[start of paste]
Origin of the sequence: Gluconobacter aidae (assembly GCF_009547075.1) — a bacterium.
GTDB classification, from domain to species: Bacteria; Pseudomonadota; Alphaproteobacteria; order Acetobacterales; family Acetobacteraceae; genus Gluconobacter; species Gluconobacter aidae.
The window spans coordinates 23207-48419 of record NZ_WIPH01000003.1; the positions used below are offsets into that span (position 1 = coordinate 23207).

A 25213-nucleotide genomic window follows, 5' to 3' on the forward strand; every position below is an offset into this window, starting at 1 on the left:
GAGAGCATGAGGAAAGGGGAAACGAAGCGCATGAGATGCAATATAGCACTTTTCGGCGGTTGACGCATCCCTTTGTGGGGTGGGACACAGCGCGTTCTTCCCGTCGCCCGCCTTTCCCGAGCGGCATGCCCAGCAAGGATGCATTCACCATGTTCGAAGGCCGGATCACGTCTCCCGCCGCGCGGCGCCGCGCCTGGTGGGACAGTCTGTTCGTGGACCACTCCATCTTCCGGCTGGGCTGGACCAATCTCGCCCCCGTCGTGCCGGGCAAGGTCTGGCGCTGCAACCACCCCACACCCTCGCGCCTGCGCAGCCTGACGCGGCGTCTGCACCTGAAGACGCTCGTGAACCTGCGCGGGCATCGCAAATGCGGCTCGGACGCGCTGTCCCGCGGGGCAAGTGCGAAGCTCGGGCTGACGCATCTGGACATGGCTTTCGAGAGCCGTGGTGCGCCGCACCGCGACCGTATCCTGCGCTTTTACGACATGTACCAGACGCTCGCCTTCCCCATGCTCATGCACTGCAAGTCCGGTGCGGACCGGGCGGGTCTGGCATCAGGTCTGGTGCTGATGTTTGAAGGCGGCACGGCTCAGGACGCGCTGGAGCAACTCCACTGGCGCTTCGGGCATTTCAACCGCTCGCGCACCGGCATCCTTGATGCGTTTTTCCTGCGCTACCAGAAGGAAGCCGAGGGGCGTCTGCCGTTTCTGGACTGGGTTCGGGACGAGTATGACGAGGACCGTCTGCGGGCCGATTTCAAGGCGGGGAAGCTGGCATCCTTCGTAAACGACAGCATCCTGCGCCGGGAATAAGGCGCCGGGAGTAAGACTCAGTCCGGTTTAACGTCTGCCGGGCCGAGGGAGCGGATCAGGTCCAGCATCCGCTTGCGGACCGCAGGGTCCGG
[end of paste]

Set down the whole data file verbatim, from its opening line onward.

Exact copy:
Origin of the sequence: Gluconobacter aidae (assembly GCF_009547075.1) — a bacterium.
GTDB classification, from domain to species: Bacteria; Pseudomonadota; Alphaproteobacteria; order Acetobacterales; family Acetobacteraceae; genus Gluconobacter; species Gluconobacter aidae.
The window spans coordinates 23207-48419 of record NZ_WIPH01000003.1; the positions used below are offsets into that span (position 1 = coordinate 23207).

A 25213-nucleotide genomic window follows, 5' to 3' on the forward strand; every position below is an offset into this window, starting at 1 on the left:
GAGAGCATGAGGAAAGGGGAAACGAAGCGCATGAGATGCAATATAGCACTTTTCGGCGGTTGACGCATCCCTTTGTGGGGTGGGACACAGCGCGTTCTTCCCGTCGCCCGCCTTTCCCGAGCGGCATGCCCAGCAAGGATGCATTCACCATGTTCGAAGGCCGGATCACGTCTCCCGCCGCGCGGCGCCGCGCCTGGTGGGACAGTCTGTTCGTGGACCACTCCATCTTCCGGCTGGGCTGGACCAATCTCGCCCCCGTCGTGCCGGGCAAGGTCTGGCGCTGCAACCACCCCACACCCTCGCGCCTGCGCAGCCTGACGCGGCGTCTGCACCTGAAGACGCTCGTGAACCTGCGCGGGCATCGCAAATGCGGCTCGGACGCGCTGTCCCGCGGGGCAAGTGCGAAGCTCGGGCTGACGCATCTGGACATGGCTTTCGAGAGCCGTGGTGCGCCGCACCGCGACCGTATCCTGCGCTTTTACGACATGTACCAGACGCTCGCCTTCCCCATGCTCATGCACTGCAAGTCCGGTGCGGACCGGGCGGGTCTGGCATCAGGTCTGGTGCTGATGTTTGAAGGCGGCACGGCTCAGGACGCGCTGGAGCAACTCCACTGGCGCTTCGGGCATTTCAACCGCTCGCGCACCGGCATCCTTGATGCGTTTTTCCTGCGCTACCAGAAGGAAGCCGAGGGGCGTCTGCCGTTTCTGGACTGGGTTCGGGACGAGTATGACGAGGACCGTCTGCGGGCCGATTTCAAGGCGGGGAAGCTGGCATCCTTCGTAAACGACAGCATCCTGCGCCGGGAATAAGGCGCCGGGAGTAAGACTCAGTCCGGTTTAACGTCTGCCGGGCCGAGGGAGCGGATCAGGTCCAGCATCCGCTTGCGGACCGCAGGGTCCGG